In conclusion, my recommendations are based on experience and taking my bodyweight from 145 to 234. I use a WOODEN BAT…36-36. No aluminum like the girls.

thanks for everyone about those kind words. I think the most important consideration in your training is to ensure it always relates to enhancing your baseball skill-set. Question whether your training enhancing bat-speed, speed and agility on the path. Its always an honor and pleasure to help so feel free to ask. In faith, Coach Davies

After reading all the opinions I have come up with this. I will workout 3 times a week (1hour). I am just starting so I will stick with basic lifts (bench, squat, deadlifts) Trunk exercises are a must. GPP will be good to do on days in between workouts. Swinging a sledge hammer will help build forearm strength and trunk muscles. And also it will help my bat speed. Maybe throw in some sprints on off days, but not to many. What about jump squats. I think that is a good exercise, but coach Davies and others what do you guys recommend. I am really appreciative of all the help and advice. Any further advice would be greatly appreciated. Thank you.

Niclac,
I know that you have already been prodded enough, but I feel that I have to make a point. When you say that jump squats a used with low weight, out of necessity, I think you missing the point the concentric work is not really the problem, injury-wise. The major problem is in eccentric muscle action. This is where the ‘problem’ of from the floor deadlifts come in. Many (maybe most, maybe all)people who hurt themselves in the deadlift do so when their erector spinae yeild to the load (eccentric action). In a case such as this, the force of the load (mass times acceleration, in this case gravity) is too great for the muscle. In ‘normal’ (non-ballistic) lifts the momentum (mass times velocity) of the load, during the eccentric action of the lift, is very little, due to the low velocity. In a jump squat, momentum has the potential to be very high, due to the high velocity of the load. This, in turn, creates a need for a high to very high countering force to slow the load in a reasonable time and distance. This additional acceleration (in the opposite direction of the action) actually adds with the acceleration of gravity, thereby making the WEIGHT (read: force applied by the mass used as resistance) used in the Jump Squat rather high, even if the mass used is rather low. I don’t think this bad, I just think you need to understand that exercises aren’t bad, just inappropriate loading is.

The bottom line is that the trainer only has so much energy with which to practice and play the game of baseball and then to weight train.

Playing the game and/or practicing it 6 days a week drains the energy reserves so the training must be kept to a minimum but be most efficacious. I suppose most of the posters here are beginners without massive pecs otherwise they’d know that it’s hard to “clear” them when swinging a baseball bat or a golf club. Players like Giambi and Bonds don’t have massive Pecs (different than chest measurement).

As for deadlifts, the concern is dropping one’s “groin”. Everyone I know has done something bad to themselves at some time. However, starting on a power rack from the top of the knee position allows the trainer to work the back, traps , legs etc in safety.

Still, the routine must be kept to a minimum because of limited energy reserves. This is why the BASICS are best and not 3 days per week for 1 hour. That’s way to DRAINING. I don’t see how anyone can argue that controlled SPRINTING is useful for the trainer.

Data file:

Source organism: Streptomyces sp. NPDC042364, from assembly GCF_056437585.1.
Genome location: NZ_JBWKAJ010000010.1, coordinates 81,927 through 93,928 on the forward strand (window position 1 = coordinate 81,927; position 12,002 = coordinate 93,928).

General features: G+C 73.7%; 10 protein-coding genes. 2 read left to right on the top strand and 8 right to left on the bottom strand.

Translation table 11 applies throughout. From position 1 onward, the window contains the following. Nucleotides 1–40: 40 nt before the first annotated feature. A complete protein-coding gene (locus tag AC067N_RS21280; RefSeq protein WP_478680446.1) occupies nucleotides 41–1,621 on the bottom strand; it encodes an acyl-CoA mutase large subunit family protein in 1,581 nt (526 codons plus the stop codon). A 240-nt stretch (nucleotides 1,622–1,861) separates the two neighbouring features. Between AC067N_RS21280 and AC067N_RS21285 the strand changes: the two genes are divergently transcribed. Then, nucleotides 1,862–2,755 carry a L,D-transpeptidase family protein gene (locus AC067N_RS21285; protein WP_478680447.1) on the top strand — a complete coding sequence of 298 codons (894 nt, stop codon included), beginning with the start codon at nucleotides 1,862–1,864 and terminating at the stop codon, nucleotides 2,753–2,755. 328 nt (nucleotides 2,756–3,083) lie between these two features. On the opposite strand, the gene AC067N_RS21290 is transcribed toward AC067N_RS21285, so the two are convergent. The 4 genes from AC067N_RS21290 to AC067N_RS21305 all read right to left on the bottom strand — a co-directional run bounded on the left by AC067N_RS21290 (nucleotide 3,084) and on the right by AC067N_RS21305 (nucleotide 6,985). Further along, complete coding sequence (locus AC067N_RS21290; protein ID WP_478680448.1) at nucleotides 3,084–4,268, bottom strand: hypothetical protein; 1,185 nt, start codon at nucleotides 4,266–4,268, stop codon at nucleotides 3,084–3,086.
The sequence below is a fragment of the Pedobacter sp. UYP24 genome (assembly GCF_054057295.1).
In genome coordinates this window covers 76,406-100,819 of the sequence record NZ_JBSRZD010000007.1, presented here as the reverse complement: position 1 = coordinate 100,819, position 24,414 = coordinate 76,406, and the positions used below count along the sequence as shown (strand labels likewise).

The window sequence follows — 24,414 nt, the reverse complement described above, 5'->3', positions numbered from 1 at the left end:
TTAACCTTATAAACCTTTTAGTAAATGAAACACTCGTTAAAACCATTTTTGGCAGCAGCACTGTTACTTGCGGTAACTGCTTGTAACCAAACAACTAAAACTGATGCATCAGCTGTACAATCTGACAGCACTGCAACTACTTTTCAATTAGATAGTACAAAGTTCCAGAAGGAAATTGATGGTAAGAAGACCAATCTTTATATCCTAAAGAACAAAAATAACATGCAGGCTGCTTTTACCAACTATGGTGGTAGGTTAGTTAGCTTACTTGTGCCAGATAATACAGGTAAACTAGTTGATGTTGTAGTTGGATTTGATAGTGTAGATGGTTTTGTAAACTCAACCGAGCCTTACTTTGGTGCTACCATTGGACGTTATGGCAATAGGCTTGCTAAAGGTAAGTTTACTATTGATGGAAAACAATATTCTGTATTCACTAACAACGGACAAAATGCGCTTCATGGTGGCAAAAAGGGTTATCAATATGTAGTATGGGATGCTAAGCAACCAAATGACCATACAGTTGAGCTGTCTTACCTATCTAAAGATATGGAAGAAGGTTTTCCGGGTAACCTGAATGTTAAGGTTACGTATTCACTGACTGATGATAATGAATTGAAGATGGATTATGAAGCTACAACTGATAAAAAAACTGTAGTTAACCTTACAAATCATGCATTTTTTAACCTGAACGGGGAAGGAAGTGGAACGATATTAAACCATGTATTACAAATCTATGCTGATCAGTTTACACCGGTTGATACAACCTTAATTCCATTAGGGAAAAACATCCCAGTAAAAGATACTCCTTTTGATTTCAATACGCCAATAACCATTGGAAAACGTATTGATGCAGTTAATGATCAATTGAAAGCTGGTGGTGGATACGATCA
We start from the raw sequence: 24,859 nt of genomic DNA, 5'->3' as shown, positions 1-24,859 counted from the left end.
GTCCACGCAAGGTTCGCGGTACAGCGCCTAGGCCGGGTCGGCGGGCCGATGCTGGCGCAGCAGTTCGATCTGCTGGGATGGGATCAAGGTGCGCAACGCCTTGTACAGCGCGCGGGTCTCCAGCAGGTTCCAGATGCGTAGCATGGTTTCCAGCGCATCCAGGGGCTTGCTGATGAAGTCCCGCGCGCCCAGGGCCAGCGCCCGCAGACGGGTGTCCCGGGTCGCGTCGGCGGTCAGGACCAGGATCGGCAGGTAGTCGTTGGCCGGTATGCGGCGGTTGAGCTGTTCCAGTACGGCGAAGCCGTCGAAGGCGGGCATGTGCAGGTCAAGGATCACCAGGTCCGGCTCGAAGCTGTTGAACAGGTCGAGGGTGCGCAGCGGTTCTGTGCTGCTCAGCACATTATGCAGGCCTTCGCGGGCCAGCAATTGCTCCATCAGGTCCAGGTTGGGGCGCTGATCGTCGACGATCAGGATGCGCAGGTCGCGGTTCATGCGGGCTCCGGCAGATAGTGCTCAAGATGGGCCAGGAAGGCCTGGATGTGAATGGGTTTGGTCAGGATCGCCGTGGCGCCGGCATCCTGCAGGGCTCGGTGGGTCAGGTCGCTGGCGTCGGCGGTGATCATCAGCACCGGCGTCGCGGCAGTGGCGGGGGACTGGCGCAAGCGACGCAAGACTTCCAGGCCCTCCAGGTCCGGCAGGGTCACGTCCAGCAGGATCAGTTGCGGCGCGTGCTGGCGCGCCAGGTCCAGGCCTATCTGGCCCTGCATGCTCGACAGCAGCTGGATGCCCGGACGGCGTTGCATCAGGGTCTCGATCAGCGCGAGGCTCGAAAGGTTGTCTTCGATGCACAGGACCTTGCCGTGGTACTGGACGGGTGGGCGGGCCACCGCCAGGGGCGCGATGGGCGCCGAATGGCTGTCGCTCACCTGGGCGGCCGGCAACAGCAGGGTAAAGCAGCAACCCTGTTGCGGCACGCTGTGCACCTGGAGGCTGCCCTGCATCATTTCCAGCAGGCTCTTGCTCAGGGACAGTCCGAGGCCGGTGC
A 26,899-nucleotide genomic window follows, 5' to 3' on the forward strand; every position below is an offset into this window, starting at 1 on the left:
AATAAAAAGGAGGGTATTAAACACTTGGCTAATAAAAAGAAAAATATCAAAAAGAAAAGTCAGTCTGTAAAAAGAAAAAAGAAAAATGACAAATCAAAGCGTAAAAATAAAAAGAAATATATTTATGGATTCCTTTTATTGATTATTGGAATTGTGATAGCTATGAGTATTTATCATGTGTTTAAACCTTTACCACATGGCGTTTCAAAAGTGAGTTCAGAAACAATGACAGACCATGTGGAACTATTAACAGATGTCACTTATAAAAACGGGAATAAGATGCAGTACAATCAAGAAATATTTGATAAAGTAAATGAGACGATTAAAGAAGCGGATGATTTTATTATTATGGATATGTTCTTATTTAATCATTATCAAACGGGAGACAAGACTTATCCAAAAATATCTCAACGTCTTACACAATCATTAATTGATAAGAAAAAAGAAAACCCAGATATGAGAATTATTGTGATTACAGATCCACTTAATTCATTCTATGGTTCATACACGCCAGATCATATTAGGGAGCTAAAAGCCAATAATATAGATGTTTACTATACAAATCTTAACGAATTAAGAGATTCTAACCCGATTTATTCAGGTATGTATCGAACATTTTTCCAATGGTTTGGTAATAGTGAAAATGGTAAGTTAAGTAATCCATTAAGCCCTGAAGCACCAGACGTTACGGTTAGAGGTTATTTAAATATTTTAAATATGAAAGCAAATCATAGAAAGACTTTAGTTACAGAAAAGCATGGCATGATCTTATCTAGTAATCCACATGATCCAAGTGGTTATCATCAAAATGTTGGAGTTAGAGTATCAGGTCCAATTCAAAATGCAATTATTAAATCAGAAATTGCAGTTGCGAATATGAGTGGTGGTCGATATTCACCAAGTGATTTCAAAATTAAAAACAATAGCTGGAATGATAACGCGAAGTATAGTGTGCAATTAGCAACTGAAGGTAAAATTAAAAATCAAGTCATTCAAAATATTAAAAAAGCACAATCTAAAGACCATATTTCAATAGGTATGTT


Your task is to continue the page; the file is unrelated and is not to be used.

Endpoint: the key getting stronger and bigger safely and most efficaciously. This is accomplished by doing the basic lifts and being wary of those power exercises that can cause injury- deadlifting, power cleans FROM THE FLOOR, snatches. These exercises as performed by weight-lifters put the baseball player in greater danger of injury. Of course, if people are beginners and are pulling 135-200 lb. deadlifts and 95 lb. clean and jerks, the chances are less for injury.

Hey baseballplayer,
Amazing timing. I just now added a special to the Renegade Training web site for some Spring sports, including baseball, volleyball, and tennis. You can get the full alpha phase (26 weeks) for only $199, which is almost half price. Check it out at RenegadeTraining.com … weird how the universe works!

Im a strength and conditioning specialist, have worked with baseball players, as well as being an ex ballplayer myself so here’s my two sense…At 16, and new to weightlifting you should stick to a basic conditioning program focusing on learning the basic movements to strengthen the major muscle groups of your body. Learning how to squat or deadlift with perfect form in ok as long as your are flexible enough to do the exercise with proper form. That being said, strengthening of your core is important before you begin using very challenging weight. You want to focus on developing balanced strength throughout your body so that you can eliminate any muscle inbalances you might have or prevent yourself from getting any. At this point you must “train to train” meaning you must condition your whole body before getting into a very specific program for baseball (as in strength/power phases ect…that will come later down the road as well as cycling intensity and volume depending on what time of the year it is). Your anaerobic/agility training will be the most “specific” of your baseball training (Im not a big fan of “baseball specific” weightlifting…in my opinion baseball specific weight training exercises don’t exist, you must train the whole body to be balanced). Work on speed/speed endurance drills instead of a lot of long distance running…train slow = be slow. And please take care of your shoulders with a good cuff program…you only get one arm…take care of it. Last but not least practice your baseball skills…weightlifitng will give you the strength needed to imporve performance, but only practice of your baseball skills will actually improve performance of those skills. If you’ve got questions feel free to ask.